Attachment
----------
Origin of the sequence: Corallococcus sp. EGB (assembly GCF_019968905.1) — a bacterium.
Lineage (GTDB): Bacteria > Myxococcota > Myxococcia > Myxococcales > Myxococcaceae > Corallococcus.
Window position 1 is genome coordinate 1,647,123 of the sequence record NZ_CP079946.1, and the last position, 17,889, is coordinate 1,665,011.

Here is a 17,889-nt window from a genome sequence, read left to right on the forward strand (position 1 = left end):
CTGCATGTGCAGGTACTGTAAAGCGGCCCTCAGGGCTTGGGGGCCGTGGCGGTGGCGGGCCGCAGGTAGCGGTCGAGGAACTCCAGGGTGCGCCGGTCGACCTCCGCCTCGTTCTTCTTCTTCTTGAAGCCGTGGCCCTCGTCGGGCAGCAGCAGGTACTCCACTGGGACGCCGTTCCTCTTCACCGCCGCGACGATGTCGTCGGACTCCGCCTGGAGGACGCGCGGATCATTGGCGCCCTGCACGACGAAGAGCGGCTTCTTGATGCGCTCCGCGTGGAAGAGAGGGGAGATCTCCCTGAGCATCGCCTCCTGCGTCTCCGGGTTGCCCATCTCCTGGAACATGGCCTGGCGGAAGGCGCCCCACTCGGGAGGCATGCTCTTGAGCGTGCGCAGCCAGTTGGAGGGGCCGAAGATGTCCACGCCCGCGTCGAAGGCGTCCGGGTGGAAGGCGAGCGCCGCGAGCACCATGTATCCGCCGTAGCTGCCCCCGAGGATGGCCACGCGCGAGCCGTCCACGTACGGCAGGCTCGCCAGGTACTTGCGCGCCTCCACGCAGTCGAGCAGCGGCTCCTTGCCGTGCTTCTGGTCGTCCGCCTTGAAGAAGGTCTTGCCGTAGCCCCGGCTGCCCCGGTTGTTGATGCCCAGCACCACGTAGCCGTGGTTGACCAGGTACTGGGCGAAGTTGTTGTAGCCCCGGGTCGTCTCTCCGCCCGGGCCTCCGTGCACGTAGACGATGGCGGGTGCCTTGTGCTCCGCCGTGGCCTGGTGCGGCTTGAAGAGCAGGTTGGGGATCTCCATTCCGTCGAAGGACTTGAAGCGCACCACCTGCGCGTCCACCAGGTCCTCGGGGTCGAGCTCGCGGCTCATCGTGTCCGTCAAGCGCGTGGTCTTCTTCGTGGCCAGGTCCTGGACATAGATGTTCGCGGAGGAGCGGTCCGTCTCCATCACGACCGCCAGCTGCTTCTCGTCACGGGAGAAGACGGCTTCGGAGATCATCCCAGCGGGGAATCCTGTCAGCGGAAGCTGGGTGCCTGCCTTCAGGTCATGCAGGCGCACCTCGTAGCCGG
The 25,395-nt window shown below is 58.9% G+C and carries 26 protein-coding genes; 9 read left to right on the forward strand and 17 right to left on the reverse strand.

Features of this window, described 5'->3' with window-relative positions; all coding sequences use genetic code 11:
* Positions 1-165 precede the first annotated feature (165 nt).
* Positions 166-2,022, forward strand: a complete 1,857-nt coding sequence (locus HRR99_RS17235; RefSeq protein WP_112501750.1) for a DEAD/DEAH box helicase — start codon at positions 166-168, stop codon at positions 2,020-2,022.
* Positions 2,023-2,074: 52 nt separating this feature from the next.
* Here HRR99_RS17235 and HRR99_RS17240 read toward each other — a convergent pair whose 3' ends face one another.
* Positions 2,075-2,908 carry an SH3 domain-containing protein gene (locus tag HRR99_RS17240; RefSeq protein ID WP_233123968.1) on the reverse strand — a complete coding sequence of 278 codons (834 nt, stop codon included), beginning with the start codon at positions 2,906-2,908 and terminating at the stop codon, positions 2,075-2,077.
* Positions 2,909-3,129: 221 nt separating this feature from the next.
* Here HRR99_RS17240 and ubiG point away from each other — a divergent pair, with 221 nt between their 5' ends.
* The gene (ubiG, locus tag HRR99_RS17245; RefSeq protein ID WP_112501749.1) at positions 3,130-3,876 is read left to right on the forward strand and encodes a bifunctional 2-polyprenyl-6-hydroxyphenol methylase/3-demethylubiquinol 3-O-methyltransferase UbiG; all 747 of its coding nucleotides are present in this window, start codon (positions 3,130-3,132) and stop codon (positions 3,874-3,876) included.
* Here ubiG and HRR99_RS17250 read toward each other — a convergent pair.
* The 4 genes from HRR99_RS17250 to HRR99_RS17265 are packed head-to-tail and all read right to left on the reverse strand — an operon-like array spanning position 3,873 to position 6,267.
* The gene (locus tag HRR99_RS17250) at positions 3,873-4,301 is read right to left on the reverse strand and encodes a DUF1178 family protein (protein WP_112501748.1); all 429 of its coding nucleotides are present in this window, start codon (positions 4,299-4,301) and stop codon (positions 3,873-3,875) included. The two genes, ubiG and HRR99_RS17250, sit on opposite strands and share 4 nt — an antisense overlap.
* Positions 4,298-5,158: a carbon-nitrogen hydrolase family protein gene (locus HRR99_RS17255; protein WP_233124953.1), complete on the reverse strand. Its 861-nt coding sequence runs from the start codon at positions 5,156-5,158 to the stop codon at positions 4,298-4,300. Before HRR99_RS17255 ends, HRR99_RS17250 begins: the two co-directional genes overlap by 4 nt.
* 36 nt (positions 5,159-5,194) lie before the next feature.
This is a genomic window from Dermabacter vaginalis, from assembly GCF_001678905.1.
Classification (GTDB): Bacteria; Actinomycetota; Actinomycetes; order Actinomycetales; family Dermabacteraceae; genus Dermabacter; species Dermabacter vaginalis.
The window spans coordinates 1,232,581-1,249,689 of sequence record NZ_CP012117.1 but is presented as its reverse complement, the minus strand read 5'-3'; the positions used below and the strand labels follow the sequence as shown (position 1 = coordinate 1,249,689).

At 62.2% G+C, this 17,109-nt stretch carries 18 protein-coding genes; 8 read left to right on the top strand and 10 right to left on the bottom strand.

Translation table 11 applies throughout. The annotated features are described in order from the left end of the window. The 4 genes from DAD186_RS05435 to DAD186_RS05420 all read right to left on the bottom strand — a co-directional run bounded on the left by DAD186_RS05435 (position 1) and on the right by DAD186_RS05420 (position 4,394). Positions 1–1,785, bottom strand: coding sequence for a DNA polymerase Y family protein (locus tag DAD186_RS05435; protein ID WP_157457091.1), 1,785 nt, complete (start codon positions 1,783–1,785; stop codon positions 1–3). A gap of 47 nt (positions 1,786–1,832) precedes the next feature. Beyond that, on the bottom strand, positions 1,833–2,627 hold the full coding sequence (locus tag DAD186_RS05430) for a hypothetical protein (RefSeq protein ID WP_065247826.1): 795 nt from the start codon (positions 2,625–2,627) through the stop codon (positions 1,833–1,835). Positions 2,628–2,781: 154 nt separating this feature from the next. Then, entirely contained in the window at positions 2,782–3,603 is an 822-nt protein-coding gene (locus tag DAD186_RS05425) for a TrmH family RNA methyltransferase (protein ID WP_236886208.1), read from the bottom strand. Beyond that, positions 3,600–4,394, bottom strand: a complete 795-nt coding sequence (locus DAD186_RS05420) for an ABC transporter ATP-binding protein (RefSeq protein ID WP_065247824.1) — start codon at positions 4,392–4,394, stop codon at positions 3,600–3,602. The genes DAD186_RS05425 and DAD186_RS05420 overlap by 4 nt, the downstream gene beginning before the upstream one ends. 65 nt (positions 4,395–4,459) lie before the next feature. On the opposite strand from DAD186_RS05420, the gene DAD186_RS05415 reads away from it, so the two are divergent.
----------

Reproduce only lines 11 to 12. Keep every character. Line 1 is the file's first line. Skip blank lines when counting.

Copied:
* Here HRR99_RS17235 and HRR99_RS17240 read toward each other — a convergent pair whose 3' ends face one another.
* Positions 2,075-2,908 carry an SH3 domain-containing protein gene (locus tag HRR99_RS17240; RefSeq protein ID WP_233123968.1) on the reverse strand — a complete coding sequence of 278 codons (834 nt, stop codon included), beginning with the start codon at positions 2,906-2,908 and terminating at the stop codon, positions 2,075-2,077.